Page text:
Encyclopedia

Leprosy

What is leprosy?

Leprosy is a chronic infectious disease that mainly affects the skin, peripheral nerves, mucous membranes of the upper respiratory tract and eyes.Leprosy em> causes progressive damage to the affected tissues.

The Latin name of the disease is Leprosy, also known as Hansen’s disease. Leprosy is a curable disease by applying drug therapy to destroy the bacterium that causes the disease.

What are the symptoms?

Symptoms and signs vary depending on the immune response to the causative bacterium Mycobacteriumleprae.

Leprosy manifests itself in three forms: tubecolloid, lepopromatous and borderline. Signs and symptoms also differ depending on the form of the disease:

  • Flat or slightly raised skin lesions or nodules and are often less pigmented than the surrounding skin, although they can also be reddish or copper in color.< /li>
  • Single or multiple skin lesions that appear on cooler parts of the body such as the face, buttocks, or extremities.
  • Skin ulcers;
  • Involvement of peripheral nerves, leading to loss of sensation and muscle weakness;
  • Hoarse voice; >
  • Testicular involvement, which can cause sterility and muscle weakness;
  • Eye pain and redness, inability to close eyelids, corneal ulcers and blindness.
  • Loss of eyelashes and eyebrows;
  • Destruction of nasal cartilage. >

What are the causes of leprosy?

Leprosy is an acquired infectious disease that can affect people of all ages. It is caused by the rod-shaped bacterium.

The bacterium multiplies very slowly and from its penetration into the body until the initial symptoms usually pass between 3 and 6 years, and in rare cases the incubation period may be 20 or more years.

Humans are the main carrier of the bacterium that causes leprosy, but animals such as armadillos and chimpanzees can also be carriers.

Leprosy is transmitted through nasal secretions or saliva or other secretions from the mouth with prolonged exposure, although the exact mode of transmission of Mycobacteriumleprae has not yet been established.

Not all people who are infected with the bacterium develop leprosy, as only 5-10% of the population is susceptible to infection for immunological reasons.

Treatment of leprosy

The main method of treatment is drug therapy. Compliance with the full course of the prescribed therapy is of particular importance for successful treatment.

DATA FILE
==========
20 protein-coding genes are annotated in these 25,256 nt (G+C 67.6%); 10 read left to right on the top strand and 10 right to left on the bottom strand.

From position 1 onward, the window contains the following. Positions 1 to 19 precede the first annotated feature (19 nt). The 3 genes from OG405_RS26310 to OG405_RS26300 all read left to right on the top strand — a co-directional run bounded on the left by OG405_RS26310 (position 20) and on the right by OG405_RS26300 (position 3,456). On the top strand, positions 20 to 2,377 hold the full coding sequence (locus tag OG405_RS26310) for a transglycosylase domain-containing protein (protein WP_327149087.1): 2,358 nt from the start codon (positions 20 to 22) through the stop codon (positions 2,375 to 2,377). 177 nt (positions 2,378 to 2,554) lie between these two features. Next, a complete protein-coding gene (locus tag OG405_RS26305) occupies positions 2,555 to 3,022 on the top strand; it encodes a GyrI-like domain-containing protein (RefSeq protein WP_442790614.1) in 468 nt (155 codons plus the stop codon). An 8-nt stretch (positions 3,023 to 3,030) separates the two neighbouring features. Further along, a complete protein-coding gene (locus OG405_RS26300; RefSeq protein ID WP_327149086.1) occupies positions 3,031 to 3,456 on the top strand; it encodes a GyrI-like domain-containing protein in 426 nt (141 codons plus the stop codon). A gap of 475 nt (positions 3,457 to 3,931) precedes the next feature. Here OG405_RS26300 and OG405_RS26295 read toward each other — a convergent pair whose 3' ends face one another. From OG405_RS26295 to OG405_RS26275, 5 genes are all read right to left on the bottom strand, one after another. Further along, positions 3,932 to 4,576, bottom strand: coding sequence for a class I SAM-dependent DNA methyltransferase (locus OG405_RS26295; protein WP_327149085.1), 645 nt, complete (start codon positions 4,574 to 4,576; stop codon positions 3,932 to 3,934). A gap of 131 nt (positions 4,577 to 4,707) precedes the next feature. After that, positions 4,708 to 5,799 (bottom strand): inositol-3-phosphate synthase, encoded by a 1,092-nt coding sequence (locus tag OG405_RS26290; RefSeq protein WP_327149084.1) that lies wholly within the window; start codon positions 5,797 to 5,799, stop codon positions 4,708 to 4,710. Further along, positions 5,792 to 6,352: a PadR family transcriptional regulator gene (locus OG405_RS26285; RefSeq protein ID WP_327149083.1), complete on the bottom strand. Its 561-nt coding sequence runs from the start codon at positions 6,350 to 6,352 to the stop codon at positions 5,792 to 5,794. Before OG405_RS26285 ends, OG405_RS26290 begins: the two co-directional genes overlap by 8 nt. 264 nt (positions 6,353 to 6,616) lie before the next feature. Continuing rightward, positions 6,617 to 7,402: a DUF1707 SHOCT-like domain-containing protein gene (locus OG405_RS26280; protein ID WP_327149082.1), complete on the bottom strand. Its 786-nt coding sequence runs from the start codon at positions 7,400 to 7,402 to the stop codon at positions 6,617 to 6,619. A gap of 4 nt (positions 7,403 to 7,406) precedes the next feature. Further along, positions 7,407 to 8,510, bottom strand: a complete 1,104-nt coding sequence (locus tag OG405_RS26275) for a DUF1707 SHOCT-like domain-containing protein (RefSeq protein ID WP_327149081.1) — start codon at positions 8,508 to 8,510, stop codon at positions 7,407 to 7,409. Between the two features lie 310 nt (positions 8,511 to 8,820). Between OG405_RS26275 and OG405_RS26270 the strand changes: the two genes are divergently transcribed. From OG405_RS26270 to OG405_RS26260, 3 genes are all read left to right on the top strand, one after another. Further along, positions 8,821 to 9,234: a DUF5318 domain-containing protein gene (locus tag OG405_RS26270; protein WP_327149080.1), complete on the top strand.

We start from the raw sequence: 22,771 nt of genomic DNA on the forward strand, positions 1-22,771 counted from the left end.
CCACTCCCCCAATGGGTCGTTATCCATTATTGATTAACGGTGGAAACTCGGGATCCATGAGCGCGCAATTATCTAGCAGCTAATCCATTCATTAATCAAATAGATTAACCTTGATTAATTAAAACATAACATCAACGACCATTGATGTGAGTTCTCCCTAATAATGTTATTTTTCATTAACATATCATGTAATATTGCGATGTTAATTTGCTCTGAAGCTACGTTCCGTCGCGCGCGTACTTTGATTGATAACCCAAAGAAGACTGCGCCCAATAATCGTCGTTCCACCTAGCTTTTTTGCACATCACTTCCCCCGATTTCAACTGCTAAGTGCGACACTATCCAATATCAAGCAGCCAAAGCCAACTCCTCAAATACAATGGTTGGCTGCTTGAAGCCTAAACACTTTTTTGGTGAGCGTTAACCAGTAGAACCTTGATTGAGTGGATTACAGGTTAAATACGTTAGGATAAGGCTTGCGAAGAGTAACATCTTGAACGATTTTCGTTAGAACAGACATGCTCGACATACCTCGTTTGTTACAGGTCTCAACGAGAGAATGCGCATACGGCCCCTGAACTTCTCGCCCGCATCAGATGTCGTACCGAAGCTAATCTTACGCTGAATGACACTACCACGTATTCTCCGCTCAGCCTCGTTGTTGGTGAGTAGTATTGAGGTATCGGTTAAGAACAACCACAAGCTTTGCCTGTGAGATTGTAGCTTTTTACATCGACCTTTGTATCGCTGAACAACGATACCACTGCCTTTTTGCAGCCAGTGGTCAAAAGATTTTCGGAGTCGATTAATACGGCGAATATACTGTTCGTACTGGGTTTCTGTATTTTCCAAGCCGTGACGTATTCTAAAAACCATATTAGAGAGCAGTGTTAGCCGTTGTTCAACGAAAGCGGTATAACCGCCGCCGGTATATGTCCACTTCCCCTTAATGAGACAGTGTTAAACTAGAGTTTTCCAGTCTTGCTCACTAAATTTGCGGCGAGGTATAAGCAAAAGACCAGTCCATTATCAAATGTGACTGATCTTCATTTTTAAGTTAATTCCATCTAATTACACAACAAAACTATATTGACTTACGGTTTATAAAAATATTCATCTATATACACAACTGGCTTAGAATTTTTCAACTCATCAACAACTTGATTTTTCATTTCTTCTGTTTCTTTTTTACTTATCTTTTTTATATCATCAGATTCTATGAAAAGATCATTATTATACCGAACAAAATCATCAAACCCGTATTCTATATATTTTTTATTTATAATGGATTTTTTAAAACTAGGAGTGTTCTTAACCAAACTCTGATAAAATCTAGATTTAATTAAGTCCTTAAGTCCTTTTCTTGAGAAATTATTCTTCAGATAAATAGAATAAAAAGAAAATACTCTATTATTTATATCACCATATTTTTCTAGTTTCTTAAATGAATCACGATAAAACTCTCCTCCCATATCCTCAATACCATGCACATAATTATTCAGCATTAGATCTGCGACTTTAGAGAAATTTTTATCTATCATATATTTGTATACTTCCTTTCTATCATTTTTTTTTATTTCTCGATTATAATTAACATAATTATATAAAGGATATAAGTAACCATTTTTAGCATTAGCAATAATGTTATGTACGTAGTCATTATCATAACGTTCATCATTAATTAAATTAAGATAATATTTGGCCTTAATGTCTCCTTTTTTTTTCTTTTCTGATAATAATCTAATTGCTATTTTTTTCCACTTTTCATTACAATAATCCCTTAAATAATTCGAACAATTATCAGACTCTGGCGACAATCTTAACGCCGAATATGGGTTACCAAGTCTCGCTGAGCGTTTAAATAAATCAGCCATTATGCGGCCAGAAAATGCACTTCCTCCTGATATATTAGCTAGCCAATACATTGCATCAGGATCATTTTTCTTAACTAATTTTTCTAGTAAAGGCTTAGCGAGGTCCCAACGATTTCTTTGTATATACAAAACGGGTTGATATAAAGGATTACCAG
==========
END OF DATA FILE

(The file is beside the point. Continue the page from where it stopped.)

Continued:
Patients should be taught to monitor their hands and feet for possible injuries that may go unnoticed due to loss of sensation. Ulcers and tissue damage can lead to skin infections and other diseases.

In leprosy, it is recommended to be careful with shoes to avoid injury to the skin and the formation of wounds.

The World Health Organization recommends the treatment of leprosy with three drugs: dapsone, rifampicin and clofazim.

Depending on the type of disease, the course of treatment lasts between 6 and 12 months. The multi-drug therapy recommended by the WHO ensures the treatment of the disease and protects the patient from complications, but the therapy must be started in the early stages of leprosy.

Borderline leprosy is treated with 12 months of daily rifampicin and dapsone therapy. The more aggressive form – the lepopromatosis, is treated with a 24-month course of daily rifampicin, dapsone and clofamycin.

Prevention

Prevention of leprosy is essential because this infectious disease can have serious consequences for human health.

Although there is no established standard for preventing leprosy and no vaccine is available that provides protection against all types of leprosy, scientific research and prevention measures continue to be actively researched and developed.

A recent study has revealed interesting results in the fight against leprosy. According to this scientific information, the application of a single dose of rimfapicin is effective in 57% of cases in contact with people who have already been diagnosed with leprosy.

This is an important step forward in the development of methods for the prevention of this disease and may represent a reliable way to reduce the risk of infection by contact with infected persons.

The next important point to consider in the context of leprosy prevention is the BCG (Bacille Calmette-Guérin) vaccine. This vaccine, which is mainly used to prevent tuberculosis, may also provide some degree of protection against various types of leprosy.

This is due to the fact that the causative agent of leprosy, Mycobacterium leprae, and the tubercle bacillus are similar in some aspects. Research shows that the BCG vaccine can help improve the immune system and reduce the risk of leprosy in some individuals.

It is important to keep in mind that the BCG vaccine is not an ideal method of preventing leprosy and does not provide a 100% guarantee of protection. Moreover, its effectiveness may vary depending on geographic and ethnic factors, as well as the degree of exposure of the individual to the potential risk.

In view of the lack of standard methods of prevention and the lack of an ideal vaccine, it is important to continue with a concerted effort to research and develop new strategies for the prevention of leprosy.

This includes improving diagnosis and early detection of the disease, educational programs to increase public awareness, and intensive infection control measures in persons diagnosed with leprosy.

These efforts are essential to reducing the burden of leprosy and improving the quality of life of those affected.

Timely reaction and consultation with a specialized medical person can be essential for the correct treatment of this unpleasant disease.

Related Articles

Leave a Reply

Your email address will not be published. Required fields are marked *

Check Also
Close
Back to top button